The sale comes at the perfect time. Amid a decade-long recovery process, IndyCar’s incremental gains – capturing inches, rather than yards – has the series on a painfully slow path towards finding its former glory. Using Penske’s aggressive business practices as a guide, he won’t be satisfied with modest annual gains. Expect the restoration process to accelerate under Penske’s guidance.
Moving forward, everything Penske will need to improve revolves around a trinity of money, reach, and participation.
At its core, all Penske has achieved with his corporation involves identifying the services or items people might want to buy, finding ways to sell them to the masses, and delivering profits. Strip away the encouraging growth of late with IndyCar, and the series is in need of the very same Penske methodology. Identify, sell, and prosper.
Few would question the quality of IndyCar’s on-track product, but its attendance figures, television ratings, and the volume of income pouring into paddock are ripe for improvement.
Below the surface, most IndyCar teams spend their off-seasons mired in frantic searches for corporate support. In too many instances, the handouts from the series, its various partners, or wonky business-to-business dealings are needed to complete their budgets.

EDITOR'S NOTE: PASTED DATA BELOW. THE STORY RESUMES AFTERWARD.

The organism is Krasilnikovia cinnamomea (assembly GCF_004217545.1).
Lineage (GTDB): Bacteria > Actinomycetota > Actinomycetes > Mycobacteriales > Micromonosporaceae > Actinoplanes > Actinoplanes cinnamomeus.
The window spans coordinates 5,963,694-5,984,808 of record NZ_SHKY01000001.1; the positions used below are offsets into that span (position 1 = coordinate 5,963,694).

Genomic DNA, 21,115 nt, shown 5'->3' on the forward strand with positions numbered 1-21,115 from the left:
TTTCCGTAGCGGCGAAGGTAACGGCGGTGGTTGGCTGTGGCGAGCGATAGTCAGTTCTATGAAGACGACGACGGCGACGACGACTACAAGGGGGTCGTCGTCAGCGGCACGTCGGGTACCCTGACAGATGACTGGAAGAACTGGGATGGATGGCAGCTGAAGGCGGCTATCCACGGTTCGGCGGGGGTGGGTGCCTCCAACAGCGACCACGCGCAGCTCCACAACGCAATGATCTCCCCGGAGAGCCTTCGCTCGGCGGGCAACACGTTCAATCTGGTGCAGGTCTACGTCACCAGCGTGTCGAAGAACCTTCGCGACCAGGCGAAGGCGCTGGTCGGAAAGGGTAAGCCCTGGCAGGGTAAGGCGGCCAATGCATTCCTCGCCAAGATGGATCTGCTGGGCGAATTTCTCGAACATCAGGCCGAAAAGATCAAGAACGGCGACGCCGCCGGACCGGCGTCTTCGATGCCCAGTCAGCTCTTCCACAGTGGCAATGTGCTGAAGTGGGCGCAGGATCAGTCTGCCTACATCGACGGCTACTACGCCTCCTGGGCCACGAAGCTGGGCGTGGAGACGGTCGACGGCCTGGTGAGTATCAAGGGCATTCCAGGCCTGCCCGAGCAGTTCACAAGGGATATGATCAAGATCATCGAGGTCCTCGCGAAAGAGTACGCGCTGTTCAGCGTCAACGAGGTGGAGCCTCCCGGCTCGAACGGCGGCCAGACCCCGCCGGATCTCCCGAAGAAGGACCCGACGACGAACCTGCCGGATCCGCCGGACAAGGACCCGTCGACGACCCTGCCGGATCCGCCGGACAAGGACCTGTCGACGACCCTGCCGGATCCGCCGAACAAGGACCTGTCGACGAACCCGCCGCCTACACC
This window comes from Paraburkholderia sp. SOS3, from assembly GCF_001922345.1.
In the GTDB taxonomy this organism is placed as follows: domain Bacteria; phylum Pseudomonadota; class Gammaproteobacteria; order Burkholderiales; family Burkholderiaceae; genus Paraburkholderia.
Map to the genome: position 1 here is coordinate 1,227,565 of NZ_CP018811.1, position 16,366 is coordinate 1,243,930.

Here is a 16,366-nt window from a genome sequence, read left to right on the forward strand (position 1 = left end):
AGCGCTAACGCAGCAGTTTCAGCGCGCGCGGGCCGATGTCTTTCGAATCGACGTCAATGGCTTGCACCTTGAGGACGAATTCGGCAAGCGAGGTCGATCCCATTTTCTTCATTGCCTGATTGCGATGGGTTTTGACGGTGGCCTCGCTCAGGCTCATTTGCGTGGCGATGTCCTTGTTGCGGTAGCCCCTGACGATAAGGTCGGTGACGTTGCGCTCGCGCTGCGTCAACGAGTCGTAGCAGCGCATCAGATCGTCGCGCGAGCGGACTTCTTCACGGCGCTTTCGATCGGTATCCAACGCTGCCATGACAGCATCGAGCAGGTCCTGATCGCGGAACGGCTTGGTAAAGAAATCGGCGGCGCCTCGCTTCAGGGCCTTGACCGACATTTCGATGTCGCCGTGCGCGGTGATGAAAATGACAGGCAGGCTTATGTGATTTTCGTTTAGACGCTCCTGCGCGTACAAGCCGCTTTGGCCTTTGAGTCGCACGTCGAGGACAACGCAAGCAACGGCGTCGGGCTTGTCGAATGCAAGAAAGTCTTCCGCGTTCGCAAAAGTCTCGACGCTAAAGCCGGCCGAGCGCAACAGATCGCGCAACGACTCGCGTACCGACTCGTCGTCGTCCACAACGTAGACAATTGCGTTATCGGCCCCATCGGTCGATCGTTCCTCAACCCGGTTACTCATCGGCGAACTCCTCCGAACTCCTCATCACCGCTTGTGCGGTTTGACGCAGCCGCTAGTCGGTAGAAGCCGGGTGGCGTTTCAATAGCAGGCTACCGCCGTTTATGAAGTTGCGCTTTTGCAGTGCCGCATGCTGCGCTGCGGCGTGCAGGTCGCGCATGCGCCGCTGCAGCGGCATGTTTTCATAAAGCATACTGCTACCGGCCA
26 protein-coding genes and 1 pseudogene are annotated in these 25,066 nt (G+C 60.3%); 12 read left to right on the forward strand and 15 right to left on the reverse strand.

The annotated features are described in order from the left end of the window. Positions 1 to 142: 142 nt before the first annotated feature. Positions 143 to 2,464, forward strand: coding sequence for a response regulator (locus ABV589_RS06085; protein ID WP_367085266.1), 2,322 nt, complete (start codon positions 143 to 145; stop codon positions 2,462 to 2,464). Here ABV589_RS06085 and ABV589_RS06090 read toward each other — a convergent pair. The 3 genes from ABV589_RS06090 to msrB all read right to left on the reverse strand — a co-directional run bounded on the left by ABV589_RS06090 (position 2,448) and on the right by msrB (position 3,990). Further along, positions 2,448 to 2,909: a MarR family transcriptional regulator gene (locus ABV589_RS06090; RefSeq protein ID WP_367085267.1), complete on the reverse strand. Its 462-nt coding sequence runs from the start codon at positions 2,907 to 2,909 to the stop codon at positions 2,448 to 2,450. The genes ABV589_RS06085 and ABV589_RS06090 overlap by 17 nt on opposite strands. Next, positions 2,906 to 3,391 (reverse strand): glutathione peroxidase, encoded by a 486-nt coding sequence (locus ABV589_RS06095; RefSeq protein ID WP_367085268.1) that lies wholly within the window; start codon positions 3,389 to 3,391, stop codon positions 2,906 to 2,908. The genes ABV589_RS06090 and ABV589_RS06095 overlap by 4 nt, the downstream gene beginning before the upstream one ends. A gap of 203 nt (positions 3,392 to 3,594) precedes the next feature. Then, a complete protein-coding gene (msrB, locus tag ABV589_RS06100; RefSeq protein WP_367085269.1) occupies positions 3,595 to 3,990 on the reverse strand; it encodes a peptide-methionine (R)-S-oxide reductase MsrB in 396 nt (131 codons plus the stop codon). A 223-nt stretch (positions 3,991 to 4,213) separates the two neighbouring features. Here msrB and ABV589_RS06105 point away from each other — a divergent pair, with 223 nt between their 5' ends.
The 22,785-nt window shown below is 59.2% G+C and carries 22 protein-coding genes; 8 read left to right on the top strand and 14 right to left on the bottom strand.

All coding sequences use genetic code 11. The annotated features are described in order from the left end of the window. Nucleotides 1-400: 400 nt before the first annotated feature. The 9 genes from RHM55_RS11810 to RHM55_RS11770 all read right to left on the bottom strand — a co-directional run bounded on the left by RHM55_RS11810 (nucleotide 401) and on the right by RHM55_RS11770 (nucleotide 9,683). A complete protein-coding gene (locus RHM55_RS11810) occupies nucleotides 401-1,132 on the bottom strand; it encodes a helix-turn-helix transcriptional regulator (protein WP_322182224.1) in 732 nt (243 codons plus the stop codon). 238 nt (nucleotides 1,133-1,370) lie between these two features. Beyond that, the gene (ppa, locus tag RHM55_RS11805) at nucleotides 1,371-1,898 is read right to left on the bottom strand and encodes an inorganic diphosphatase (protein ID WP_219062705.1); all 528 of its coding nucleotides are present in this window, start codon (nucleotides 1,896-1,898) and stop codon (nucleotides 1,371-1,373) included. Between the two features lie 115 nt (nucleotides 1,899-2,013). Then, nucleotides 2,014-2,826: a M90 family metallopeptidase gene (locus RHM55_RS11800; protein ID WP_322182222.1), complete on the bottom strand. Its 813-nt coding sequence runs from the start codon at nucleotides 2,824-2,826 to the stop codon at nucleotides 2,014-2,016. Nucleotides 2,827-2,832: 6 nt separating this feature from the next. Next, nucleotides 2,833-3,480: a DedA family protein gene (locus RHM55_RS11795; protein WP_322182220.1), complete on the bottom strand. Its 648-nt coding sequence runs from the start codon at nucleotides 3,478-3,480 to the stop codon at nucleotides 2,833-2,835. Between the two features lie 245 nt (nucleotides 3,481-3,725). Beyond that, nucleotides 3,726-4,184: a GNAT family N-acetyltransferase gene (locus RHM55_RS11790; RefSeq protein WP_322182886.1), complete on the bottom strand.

As one of the few people who touches all aspects of the automotive and media marketplace, Penske is uniquely positioned to bring his reputation and contacts to bear in ways that can uplift the series. It won’t manifest in playing the role of motor racing Santa Claus; doling out sponsorship contracts isn’t a sustainable answer.
In R.P., Fortune 100 brands will have new reasons to consider IndyCar for investment due to the name and standing of its new owner. Spanning a 25-year timeline, the IRL, and even its modern iteration as the IndyCar Series, has given prospective sponsors and auto manufacturers more than a few reasons to worry about its decision-making prowess. Plenty have taken meetings, taken a look around, and left. With Penske installed, this is yet another area where change should occur.
Moored by a business that generates more than $20 billion in annual revenue, Penske embodies the stability and credibility IndyCar and IMS has lacked at the negotiating table. Of all the metrics to use to gauge Penske’s impact, contracts and income rank first.
Improving IndyCar’s reach will come as a knock-on effect from new corporate partnerships and sponsorships. In understanding the periods where CART was a raging success, the series’ position as America’s top racing series came from the brand names associated with the series. CART’s marketing budget, like today’s NTT IndyCar Series, was minuscule by comparison to the companies that played in the sport.